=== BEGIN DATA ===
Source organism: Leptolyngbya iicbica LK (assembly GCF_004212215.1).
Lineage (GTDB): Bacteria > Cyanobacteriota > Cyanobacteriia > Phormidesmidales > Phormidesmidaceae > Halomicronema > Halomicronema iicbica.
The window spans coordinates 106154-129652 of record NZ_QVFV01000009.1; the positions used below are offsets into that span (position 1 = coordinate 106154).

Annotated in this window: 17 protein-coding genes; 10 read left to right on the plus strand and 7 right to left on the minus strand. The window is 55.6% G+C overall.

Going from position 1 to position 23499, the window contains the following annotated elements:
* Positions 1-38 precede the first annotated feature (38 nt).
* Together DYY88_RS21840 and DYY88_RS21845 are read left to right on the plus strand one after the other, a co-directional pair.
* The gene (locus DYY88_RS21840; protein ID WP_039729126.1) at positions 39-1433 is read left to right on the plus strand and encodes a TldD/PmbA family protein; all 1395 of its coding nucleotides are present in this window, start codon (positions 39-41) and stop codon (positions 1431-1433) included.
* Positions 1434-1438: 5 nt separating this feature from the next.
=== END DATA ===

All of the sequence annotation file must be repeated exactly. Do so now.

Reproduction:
Source organism: Leptolyngbya iicbica LK (assembly GCF_004212215.1).
Lineage (GTDB): Bacteria > Cyanobacteriota > Cyanobacteriia > Phormidesmidales > Phormidesmidaceae > Halomicronema > Halomicronema iicbica.
The window spans coordinates 106154-129652 of record NZ_QVFV01000009.1; the positions used below are offsets into that span (position 1 = coordinate 106154).

Annotated in this window: 17 protein-coding genes; 10 read left to right on the plus strand and 7 right to left on the minus strand. The window is 55.6% G+C overall.

Going from position 1 to position 23499, the window contains the following annotated elements:
* Positions 1-38 precede the first annotated feature (38 nt).
* Together DYY88_RS21840 and DYY88_RS21845 are read left to right on the plus strand one after the other, a co-directional pair.
* The gene (locus DYY88_RS21840; protein ID WP_039729126.1) at positions 39-1433 is read left to right on the plus strand and encodes a TldD/PmbA family protein; all 1395 of its coding nucleotides are present in this window, start codon (positions 39-41) and stop codon (positions 1431-1433) included.
* Positions 1434-1438: 5 nt separating this feature from the next.